- Discussion questions: Where do we want to focus the discussion? Are there clear decisions that we want to make or areas that we want input on specifically?
- FAQs: This is where Frequently Asked Questions get documented. I’ll elaborate more on this below but this section is where you can put details that are relevant to a subset of the audience.
- Appendix: Put anything here that you want to keep track of for later but don’t really need the audience to read for the meeting. Some typical examples includes, research details, data tables, glossaries, etc.
The Art of Comments & FAQs
As you prepare your Table Read you will very likely get feedback from someone either directly in the doc or indirectly through other conversations. Every question you get is a gift: they are the clues that will guide you to the the hot-button issues of the doc, they tell you what parts are not clear and they show the way to greatness.
The main strategy for handling questions and comments is to either incorporate them into the main document or add them to the FAQs.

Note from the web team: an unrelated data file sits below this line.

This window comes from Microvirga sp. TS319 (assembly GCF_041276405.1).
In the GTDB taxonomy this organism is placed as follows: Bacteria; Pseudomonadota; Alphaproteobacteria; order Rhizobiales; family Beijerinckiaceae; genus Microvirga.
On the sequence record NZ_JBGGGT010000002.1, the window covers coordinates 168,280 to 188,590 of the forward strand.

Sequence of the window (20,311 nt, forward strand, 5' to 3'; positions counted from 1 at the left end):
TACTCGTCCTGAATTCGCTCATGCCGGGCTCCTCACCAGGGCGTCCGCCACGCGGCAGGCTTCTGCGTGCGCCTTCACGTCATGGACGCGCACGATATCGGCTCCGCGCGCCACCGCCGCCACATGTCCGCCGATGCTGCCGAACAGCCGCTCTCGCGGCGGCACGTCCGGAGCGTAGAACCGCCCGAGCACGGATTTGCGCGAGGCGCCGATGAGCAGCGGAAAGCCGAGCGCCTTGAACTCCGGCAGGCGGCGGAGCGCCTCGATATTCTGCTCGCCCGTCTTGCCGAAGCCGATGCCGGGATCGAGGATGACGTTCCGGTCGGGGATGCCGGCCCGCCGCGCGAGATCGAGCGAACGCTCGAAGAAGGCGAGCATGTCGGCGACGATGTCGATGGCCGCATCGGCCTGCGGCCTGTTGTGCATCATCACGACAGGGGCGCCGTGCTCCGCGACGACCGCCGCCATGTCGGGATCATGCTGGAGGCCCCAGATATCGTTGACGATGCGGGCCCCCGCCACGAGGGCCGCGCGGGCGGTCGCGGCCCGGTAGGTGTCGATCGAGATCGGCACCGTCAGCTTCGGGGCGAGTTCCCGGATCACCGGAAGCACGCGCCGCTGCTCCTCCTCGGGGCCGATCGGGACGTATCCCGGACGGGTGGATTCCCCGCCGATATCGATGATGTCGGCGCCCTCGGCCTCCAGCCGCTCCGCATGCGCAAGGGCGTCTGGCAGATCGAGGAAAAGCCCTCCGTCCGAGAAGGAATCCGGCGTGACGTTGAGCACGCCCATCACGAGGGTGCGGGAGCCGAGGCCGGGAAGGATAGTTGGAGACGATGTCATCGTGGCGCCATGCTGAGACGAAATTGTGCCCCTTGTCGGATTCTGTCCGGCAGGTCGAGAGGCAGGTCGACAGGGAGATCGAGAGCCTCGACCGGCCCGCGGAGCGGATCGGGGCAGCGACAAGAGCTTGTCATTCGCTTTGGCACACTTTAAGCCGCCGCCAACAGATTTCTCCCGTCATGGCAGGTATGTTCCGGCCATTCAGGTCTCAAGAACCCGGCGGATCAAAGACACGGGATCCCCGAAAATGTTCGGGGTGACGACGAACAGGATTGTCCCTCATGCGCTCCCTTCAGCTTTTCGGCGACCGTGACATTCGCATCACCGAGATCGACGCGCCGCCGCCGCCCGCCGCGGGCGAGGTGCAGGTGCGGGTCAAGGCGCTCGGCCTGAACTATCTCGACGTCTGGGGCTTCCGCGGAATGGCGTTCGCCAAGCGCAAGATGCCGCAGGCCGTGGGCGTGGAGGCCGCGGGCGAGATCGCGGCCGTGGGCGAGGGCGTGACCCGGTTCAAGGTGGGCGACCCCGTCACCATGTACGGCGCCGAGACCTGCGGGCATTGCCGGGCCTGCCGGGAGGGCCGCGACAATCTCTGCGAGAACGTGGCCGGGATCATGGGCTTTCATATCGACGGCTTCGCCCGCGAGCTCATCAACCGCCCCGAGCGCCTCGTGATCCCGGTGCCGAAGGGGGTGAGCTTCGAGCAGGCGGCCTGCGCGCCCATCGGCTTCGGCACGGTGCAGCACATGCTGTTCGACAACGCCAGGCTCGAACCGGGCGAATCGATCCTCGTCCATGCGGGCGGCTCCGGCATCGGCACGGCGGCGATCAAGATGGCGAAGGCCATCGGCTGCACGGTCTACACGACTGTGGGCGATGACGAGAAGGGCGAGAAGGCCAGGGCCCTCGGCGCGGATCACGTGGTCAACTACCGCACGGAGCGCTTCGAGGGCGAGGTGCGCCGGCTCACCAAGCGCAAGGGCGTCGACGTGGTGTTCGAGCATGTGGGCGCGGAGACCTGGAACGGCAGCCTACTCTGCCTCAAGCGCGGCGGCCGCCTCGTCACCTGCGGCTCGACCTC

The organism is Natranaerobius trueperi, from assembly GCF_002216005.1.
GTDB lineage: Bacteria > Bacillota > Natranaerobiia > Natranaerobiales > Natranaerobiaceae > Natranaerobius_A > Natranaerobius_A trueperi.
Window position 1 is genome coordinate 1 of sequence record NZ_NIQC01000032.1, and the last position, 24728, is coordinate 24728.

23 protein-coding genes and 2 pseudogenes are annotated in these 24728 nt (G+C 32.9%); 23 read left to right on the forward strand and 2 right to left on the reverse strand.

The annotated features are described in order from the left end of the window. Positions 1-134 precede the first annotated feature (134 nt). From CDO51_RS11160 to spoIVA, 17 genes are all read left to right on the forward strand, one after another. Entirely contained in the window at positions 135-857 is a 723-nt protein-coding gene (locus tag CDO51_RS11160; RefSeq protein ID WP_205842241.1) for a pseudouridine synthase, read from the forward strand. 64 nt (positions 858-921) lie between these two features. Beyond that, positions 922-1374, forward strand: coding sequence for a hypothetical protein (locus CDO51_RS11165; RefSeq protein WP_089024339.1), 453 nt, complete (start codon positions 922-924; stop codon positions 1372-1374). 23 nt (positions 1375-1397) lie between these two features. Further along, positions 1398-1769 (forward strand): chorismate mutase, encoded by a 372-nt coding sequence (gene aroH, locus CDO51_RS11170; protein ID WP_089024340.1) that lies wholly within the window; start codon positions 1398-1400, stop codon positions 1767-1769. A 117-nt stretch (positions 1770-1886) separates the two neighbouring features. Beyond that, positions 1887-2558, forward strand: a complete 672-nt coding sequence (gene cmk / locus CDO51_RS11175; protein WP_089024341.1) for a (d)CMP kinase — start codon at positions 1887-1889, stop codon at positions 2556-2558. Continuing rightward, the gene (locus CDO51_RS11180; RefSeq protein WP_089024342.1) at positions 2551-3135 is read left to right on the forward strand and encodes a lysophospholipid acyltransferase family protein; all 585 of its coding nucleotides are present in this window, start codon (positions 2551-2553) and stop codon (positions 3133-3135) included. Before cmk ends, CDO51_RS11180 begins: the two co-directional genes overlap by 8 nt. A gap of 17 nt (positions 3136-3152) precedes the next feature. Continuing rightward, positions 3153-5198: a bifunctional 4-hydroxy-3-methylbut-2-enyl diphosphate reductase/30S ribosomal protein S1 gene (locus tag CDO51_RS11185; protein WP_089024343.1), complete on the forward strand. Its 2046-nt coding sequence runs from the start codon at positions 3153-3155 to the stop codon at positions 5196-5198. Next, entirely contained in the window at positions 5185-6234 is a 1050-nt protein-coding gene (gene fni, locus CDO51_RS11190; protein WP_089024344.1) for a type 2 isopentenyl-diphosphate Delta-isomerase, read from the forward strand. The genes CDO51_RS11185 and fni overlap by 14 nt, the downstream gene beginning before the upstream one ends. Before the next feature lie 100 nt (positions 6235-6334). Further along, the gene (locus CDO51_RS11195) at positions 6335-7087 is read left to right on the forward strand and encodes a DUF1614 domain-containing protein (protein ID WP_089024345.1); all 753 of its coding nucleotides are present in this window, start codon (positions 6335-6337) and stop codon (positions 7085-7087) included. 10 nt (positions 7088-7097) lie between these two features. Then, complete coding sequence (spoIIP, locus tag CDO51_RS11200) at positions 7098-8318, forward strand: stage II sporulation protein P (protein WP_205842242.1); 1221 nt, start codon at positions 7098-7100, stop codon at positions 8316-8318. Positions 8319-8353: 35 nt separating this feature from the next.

What are the parameters to a good Table Read?
Table Reads often have the following rules of thumb:
- They are not too long: Table Reads should be read in ⅓–½ of the allotted meeting time.
- 6-pages is enough for a complex topic: The Amazon rule of thumb for a Table Read is that it should be less than 6 pages of written text. 6-pages is appropriate for a 1-hour meeting with about 15 minutes of reading, 10–15 minutes of commenting and 30 minutes of discussion.
- Include any information needed for the attendees in the Table Read itself: Avoid using the Appendix, or clicking out to other docs as much as possible to avoid attendee attention leakage.
- If a meeting is very long consider breaking the Table Read into sections